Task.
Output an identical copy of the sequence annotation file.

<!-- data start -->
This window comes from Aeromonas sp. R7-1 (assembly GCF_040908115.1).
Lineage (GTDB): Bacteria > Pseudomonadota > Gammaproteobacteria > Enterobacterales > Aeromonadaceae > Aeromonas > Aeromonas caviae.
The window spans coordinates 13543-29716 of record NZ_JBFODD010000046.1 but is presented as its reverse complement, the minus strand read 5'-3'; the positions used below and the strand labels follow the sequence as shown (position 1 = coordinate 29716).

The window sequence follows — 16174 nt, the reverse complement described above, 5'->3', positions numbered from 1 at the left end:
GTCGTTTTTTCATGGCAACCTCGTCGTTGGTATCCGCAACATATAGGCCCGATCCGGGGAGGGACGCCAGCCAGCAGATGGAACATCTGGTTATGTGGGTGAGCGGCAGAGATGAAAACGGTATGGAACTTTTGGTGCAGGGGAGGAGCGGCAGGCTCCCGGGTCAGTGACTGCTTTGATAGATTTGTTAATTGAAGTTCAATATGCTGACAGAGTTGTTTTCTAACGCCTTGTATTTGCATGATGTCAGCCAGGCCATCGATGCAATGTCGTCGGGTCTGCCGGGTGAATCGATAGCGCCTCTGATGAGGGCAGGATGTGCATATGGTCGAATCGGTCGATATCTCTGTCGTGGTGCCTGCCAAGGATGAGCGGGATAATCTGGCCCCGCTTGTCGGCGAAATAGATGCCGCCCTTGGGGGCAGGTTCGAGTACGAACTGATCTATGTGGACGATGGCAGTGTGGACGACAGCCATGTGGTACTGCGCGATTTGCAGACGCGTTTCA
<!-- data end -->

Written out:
This window comes from Aeromonas sp. R7-1 (assembly GCF_040908115.1).
Lineage (GTDB): Bacteria > Pseudomonadota > Gammaproteobacteria > Enterobacterales > Aeromonadaceae > Aeromonas > Aeromonas caviae.
The window spans coordinates 13543-29716 of record NZ_JBFODD010000046.1 but is presented as its reverse complement, the minus strand read 5'-3'; the positions used below and the strand labels follow the sequence as shown (position 1 = coordinate 29716).

The window sequence follows — 16174 nt, the reverse complement described above, 5'->3', positions numbered from 1 at the left end:
GTCGTTTTTTCATGGCAACCTCGTCGTTGGTATCCGCAACATATAGGCCCGATCCGGGGAGGGACGCCAGCCAGCAGATGGAACATCTGGTTATGTGGGTGAGCGGCAGAGATGAAAACGGTATGGAACTTTTGGTGCAGGGGAGGAGCGGCAGGCTCCCGGGTCAGTGACTGCTTTGATAGATTTGTTAATTGAAGTTCAATATGCTGACAGAGTTGTTTTCTAACGCCTTGTATTTGCATGATGTCAGCCAGGCCATCGATGCAATGTCGTCGGGTCTGCCGGGTGAATCGATAGCGCCTCTGATGAGGGCAGGATGTGCATATGGTCGAATCGGTCGATATCTCTGTCGTGGTGCCTGCCAAGGATGAGCGGGATAATCTGGCCCCGCTTGTCGGCGAAATAGATGCCGCCCTTGGGGGCAGGTTCGAGTACGAACTGATCTATGTGGACGATGGCAGTGTGGACGACAGCCATGTGGTACTGCGCGATTTGCAGACGCGTTTCA